Miriam Wallace was born near Sparks, off Highway 95, in a log cabin. She attended Salado College and Baylor Female College at Belton. After the Fergusons married, the couple moved to the “Honeymoon Cottage” on Penelope Street in Belton. Aunt Laura, long-time maid for the Ferguson family, came from the farm to help Miriam. Aunt Laura’s son, Bud, was the family’s butler and yard-man. Miriam planted zinnias, hollyhocks, and irises around the house.
Jim Ferguson’s ambitions later took him to Temple where, against Miriam’s wishes, he built a home at 518 North Seventh Street. The Victorian house on a double lot had a cupola, screened-in porches, and a big kitchen. Miriam soon had a flourishing garden in Temple. Jim called it his “castle.”
During Jim Ferguson’s tenure as governor, several important measures were passed including aid to rural education, compulsory school attendance, prison reform, and improvement in highways. However, his political career was troubled with rumors of corruption. Although he was popular with the voters, especially tenant farmers, he accomplished little in his second term. He was indicted on counts of misappropriation of funds and embezzlement, and was impeached by the Texas Senate.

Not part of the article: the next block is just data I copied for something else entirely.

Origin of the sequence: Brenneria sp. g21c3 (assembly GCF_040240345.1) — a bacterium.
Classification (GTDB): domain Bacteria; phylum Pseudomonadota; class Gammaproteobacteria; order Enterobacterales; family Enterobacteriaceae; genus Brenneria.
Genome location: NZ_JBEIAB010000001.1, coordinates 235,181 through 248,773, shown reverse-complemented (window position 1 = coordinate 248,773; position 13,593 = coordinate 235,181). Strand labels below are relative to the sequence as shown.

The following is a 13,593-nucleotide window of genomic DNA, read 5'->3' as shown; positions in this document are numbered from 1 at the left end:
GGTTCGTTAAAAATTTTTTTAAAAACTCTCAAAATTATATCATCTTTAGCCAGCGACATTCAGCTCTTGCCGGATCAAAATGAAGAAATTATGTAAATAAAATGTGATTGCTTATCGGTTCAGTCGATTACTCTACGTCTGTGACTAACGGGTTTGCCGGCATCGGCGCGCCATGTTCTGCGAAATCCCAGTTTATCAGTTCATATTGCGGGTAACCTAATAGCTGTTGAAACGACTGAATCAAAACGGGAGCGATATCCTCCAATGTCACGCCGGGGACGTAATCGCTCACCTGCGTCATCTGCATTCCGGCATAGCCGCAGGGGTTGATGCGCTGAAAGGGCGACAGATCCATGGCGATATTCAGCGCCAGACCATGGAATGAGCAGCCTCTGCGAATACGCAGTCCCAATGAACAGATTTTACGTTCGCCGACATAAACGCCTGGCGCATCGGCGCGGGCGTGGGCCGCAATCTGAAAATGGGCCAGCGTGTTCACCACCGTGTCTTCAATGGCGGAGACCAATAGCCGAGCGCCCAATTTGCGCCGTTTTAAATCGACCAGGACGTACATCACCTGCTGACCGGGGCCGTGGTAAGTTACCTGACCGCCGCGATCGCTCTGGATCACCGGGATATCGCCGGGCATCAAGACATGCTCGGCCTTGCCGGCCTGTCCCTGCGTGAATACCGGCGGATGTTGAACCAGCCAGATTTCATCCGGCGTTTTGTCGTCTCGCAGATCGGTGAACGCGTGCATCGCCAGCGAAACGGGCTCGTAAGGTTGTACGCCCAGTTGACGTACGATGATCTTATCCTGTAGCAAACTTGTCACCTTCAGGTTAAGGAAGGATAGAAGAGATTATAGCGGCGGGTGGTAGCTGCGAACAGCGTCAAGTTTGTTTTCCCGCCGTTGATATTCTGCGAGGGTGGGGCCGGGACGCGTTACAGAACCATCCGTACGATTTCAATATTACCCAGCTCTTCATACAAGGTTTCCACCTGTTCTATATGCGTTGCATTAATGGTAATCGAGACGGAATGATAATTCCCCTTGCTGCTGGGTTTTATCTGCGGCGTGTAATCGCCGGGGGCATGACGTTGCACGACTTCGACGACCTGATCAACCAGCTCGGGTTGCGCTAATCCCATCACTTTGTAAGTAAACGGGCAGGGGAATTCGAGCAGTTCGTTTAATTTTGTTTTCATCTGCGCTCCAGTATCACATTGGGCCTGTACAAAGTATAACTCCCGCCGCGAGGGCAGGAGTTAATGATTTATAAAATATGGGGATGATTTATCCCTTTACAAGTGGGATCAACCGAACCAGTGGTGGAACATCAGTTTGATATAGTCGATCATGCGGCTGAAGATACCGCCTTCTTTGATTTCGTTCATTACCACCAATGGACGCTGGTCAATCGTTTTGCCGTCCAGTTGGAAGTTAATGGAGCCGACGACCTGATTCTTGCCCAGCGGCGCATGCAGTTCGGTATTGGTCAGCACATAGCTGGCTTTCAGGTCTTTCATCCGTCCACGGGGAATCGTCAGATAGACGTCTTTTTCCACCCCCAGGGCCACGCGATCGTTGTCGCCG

“Ma” Ferguson decided to enter politics and ran for governor in 1924. Her slogan was “Two Governors for the Price of One.” Her administration was similarly marked by controversy and accusations of bribery. She granted pardons to criminals at the rate of 100 per month! Although she was defeated in her election bid in 1926, she was elected to a second term in 1932 during the Depression.